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Barbara J. O'neil et al v. Crane Co. et al

January 12, 2012


Los Angeles County Super. Ct. No. BC360274 Ct.App. 2/5 B208225 Judge: Elihu Berle

The opinion of the court was delivered by: Corrigan, J.

This case involves the limits of a manufacturer's duty to prevent foreseeable harm related to its product: When is a product manufacturer liable for injuries caused by adjacent products or replacement parts that were made by others and used in conjunction with the defendant's product? We hold that a product manufacturer may not be held liable in strict liability or negligence for harm caused by another manufacturer's product unless the defendant's own product contributed substantially to the harm, or the defendant participated substantially in creating a harmful combined use of the products.

Defendants Crane Co. (Crane) and Warren Pumps LLC (Warren) made valves and pumps used in Navy warships. They were sued here for a wrongful death allegedly caused by asbestos released from external insulation and internal gaskets and packing, all of which were made by third parties and added to the pumps and valves post sale. It is undisputed that defendants never manufactured or sold any of the asbestos-containing materials to which plaintiffs' decedent was exposed. Nevertheless, plaintiffs claim defendants should be held strictly liable and negligent because it was foreseeable workers would be exposed to and harmed by the asbestos in replacement parts and products used in conjunction with their pumps and valves.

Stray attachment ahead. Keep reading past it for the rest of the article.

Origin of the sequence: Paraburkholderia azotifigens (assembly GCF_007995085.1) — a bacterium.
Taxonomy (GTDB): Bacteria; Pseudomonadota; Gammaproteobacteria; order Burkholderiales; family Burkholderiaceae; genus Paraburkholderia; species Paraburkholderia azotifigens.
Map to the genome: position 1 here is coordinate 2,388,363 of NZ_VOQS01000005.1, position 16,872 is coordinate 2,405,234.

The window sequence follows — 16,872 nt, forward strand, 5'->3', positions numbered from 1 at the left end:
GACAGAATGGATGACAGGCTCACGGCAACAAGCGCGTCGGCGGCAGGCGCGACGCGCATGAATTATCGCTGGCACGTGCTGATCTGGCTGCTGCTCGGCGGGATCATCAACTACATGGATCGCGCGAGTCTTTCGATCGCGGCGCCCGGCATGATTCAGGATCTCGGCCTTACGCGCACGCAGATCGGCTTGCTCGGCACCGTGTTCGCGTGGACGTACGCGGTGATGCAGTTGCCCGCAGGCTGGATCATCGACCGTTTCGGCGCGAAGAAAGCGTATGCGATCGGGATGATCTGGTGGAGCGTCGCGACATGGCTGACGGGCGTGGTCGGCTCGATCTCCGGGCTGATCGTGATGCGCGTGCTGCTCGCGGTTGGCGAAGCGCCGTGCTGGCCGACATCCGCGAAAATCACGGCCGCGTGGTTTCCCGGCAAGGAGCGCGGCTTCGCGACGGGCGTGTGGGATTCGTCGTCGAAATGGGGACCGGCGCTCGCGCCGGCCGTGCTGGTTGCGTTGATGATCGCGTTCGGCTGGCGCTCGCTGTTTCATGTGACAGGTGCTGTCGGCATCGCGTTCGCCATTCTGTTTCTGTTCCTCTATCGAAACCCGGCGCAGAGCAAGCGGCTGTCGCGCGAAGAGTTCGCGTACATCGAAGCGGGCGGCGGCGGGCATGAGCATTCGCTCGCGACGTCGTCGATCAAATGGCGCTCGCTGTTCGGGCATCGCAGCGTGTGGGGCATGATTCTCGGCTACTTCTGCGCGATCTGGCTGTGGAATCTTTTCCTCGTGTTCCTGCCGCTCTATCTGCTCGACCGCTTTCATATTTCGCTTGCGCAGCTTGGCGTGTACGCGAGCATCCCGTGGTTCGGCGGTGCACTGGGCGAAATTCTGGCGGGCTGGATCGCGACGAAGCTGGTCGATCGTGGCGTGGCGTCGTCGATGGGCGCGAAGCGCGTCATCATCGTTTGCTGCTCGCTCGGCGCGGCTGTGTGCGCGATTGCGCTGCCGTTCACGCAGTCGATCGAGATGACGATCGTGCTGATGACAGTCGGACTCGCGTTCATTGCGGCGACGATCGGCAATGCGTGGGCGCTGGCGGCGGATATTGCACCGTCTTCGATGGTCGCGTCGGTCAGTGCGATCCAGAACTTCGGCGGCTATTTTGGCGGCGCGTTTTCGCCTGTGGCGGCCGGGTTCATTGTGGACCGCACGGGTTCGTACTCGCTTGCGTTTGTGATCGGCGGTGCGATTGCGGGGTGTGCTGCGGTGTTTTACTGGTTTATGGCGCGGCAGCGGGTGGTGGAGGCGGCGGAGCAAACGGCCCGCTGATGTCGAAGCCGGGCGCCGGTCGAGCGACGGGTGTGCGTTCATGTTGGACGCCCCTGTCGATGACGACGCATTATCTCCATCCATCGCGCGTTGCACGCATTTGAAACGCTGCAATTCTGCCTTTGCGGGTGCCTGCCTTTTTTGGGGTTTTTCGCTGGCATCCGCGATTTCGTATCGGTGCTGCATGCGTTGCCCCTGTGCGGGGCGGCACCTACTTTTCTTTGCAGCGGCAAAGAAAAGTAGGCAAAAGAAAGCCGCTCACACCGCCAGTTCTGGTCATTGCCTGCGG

Recognizing plaintiffs' claims would represent an unprecedented expansion of strict products liability. We decline to do so. California law has long provided that manufacturers, distributors, and retailers have a duty to ensure the safety of their products, and will be held strictly liable for injuries caused by a defect in their products. Yet, we have never held that these responsibilities extend to preventing injuries caused by other products that might foreseeably be used in conjunction with a defendant's product. Nor have we held that manufacturers must warn about potential hazards in replacement parts made by others when, as here, the dangerous feature of these parts was not integral to the product's design. The broad rule plaintiffs urge would not further the purposes of strict liability. Nor would public policy be served by requiring manufacturers to warn about the dangerous propensities of products they do not design, make, or sell.